A new prototype of a lithium-sulphur battery – which could have five times the energy density of a typical lithium-ion battery – overcomes one of the key hurdles preventing their commercial development by mimicking the structure of the cells which allow us to absorb nutrients.
Vital to many modern technologies yet mined in few places, the ‘rare earth elements’ are in fact not that rare – they are just difficult to find in concentrations that make them economic to mine. Researchers from Cambridge University and the British Antarctic Survey (BAS) are investigating whether the remarkable properties of these materials can be used to track them down from the air.
Researchers have found that quantum effects are the reason that hydrogen sulphide – which has the distinct smell of rotten eggs –behaves as a superconductor at record-breaking temperatures, which may aid in the search for room temperature superconductors.
Opinion: Harder than diamond: have scientists really found something tougher than nature’s invincible material?19 Jan 2016
Paul Coxon (Department of Materials Science and Metallurgy) discusses the materials that have each been heralded as the new “world’s hardest material”.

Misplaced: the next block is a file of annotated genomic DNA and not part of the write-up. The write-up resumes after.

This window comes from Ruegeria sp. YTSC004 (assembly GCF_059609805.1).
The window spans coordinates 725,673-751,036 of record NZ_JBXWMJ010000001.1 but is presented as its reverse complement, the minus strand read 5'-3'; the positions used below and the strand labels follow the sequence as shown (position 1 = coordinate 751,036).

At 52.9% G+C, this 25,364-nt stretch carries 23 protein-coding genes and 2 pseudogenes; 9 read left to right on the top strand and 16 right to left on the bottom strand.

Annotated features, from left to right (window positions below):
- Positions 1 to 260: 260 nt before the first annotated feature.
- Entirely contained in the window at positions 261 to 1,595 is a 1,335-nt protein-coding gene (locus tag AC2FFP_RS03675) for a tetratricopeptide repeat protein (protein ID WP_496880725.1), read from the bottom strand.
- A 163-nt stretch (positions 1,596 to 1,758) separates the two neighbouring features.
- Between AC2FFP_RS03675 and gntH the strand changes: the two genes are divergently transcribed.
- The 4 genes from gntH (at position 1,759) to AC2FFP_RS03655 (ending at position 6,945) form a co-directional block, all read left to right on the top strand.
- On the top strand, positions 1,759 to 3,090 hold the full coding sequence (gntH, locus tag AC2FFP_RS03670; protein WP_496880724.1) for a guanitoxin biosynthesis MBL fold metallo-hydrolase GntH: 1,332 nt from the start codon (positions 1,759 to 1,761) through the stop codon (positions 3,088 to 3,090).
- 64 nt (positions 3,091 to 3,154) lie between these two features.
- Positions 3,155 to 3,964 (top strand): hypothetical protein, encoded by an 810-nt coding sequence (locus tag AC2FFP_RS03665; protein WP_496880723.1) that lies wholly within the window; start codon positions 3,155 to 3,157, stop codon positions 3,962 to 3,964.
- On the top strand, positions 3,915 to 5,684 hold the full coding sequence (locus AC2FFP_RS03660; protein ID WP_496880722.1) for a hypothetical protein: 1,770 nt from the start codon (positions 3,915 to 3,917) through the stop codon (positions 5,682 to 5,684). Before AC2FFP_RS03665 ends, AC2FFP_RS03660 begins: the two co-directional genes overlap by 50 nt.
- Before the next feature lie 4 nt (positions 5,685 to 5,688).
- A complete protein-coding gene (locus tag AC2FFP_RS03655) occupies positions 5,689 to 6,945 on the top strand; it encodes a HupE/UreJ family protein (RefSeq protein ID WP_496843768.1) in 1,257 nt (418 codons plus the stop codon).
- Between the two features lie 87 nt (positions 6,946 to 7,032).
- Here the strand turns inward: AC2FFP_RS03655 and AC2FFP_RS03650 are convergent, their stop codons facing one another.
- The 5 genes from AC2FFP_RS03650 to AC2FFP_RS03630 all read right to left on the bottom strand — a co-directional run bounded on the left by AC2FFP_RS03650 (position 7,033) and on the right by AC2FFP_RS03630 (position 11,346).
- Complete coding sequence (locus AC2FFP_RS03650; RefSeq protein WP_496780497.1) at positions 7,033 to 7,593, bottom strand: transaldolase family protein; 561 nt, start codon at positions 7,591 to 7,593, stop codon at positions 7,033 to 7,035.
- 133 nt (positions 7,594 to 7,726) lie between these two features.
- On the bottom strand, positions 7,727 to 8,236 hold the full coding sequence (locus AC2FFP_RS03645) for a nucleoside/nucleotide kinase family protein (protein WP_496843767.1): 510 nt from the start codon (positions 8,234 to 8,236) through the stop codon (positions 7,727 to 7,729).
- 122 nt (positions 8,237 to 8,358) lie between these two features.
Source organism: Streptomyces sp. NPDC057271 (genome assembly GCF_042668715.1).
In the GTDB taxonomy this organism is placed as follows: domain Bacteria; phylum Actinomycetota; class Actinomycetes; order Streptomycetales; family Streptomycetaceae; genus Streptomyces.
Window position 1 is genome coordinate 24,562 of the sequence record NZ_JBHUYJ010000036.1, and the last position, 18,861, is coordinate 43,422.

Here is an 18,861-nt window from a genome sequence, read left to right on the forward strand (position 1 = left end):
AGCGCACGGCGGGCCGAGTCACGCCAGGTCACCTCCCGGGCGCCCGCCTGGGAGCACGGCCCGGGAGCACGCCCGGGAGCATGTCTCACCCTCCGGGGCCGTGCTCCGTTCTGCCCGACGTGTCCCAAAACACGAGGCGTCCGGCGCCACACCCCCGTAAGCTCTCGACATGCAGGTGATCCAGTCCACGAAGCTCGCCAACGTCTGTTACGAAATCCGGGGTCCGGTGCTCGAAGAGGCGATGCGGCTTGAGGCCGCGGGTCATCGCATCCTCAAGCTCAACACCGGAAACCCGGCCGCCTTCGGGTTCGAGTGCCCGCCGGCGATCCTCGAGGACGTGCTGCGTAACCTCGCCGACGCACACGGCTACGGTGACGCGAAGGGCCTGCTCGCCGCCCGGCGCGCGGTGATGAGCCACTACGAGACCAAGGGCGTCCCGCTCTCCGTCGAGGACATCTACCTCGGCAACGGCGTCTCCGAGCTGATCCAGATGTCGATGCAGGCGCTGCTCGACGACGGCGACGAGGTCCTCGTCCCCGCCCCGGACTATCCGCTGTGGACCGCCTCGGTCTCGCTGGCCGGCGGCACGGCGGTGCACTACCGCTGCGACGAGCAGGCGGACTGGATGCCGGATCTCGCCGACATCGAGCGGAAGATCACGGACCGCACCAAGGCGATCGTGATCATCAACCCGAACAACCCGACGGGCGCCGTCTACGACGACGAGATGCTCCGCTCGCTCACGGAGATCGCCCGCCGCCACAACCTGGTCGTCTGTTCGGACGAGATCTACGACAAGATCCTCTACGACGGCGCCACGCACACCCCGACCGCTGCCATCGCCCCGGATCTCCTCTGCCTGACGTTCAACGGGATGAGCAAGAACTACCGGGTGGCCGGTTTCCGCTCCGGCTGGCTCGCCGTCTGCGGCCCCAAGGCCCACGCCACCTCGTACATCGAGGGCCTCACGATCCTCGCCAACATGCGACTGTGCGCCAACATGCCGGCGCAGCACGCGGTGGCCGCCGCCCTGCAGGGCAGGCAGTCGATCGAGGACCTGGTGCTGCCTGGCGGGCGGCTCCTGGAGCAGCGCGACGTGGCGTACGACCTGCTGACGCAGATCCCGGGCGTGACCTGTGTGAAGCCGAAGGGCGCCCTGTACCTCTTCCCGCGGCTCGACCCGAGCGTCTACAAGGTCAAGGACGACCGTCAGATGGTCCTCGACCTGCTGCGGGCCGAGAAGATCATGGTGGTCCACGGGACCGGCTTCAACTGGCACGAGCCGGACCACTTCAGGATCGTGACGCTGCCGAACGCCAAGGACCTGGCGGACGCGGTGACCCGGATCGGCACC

The inaugural Royal Academy of Engineering Armourers and Brasiers Company Prize has been awarded to Professor Judith Driscoll, Professor of Materials Science.
Researchers have identified a new mechanism that drives the development of form and structure, through the observation of artificial materials that shape-shift through a wide variety of forms which are as complex as those seen in nature.
The Periodic Table may not sound like a list of ingredients but, for a group of materials scientists, it’s the starting point for designing the perfect chemical make-up of tomorrow’s jet engines.
Stem cells – the body’s master cells – demonstrate a bizarre property never before seen at a cellular level, according to a study published today from scientists at the University of Cambridge.